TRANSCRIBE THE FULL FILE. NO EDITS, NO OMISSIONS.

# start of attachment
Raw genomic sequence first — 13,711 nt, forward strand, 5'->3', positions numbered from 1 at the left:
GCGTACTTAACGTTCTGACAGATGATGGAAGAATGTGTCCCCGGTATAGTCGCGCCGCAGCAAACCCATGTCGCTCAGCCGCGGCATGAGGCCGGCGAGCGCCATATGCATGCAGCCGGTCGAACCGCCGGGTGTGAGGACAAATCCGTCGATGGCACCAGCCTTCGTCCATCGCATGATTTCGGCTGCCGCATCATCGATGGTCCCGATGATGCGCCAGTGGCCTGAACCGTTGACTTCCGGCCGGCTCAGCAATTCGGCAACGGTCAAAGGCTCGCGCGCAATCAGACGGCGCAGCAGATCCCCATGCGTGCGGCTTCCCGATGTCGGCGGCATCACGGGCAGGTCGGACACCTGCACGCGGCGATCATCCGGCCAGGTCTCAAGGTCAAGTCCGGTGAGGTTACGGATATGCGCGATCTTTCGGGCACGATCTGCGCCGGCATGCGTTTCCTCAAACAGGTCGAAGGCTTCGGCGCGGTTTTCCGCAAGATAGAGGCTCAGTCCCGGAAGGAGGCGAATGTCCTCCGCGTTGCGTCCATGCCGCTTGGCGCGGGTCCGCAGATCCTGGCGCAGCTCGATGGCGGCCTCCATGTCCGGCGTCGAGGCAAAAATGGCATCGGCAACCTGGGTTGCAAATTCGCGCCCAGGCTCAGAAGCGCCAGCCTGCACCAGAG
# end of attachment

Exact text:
Raw genomic sequence first — 13,711 nt, forward strand, 5'->3', positions numbered from 1 at the left:
GCGTACTTAACGTTCTGACAGATGATGGAAGAATGTGTCCCCGGTATAGTCGCGCCGCAGCAAACCCATGTCGCTCAGCCGCGGCATGAGGCCGGCGAGCGCCATATGCATGCAGCCGGTCGAACCGCCGGGTGTGAGGACAAATCCGTCGATGGCACCAGCCTTCGTCCATCGCATGATTTCGGCTGCCGCATCATCGATGGTCCCGATGATGCGCCAGTGGCCTGAACCGTTGACTTCCGGCCGGCTCAGCAATTCGGCAACGGTCAAAGGCTCGCGCGCAATCAGACGGCGCAGCAGATCCCCATGCGTGCGGCTTCCCGATGTCGGCGGCATCACGGGCAGGTCGGACACCTGCACGCGGCGATCATCCGGCCAGGTCTCAAGGTCAAGTCCGGTGAGGTTACGGATATGCGCGATCTTTCGGGCACGATCTGCGCCGGCATGCGTTTCCTCAAACAGGTCGAAGGCTTCGGCGCGGTTTTCCGCAAGATAGAGGCTCAGTCCCGGAAGGAGGCGAATGTCCTCCGCGTTGCGTCCATGCCGCTTGGCGCGGGTCCGCAGATCCTGGCGCAGCTCGATGGCGGCCTCCATGTCCGGCGTCGAGGCAAAAATGGCATCGGCAACCTGGGTTGCAAATTCGCGCCCAGGCTCAGAAGCGCCAGCCTGCACCAGAG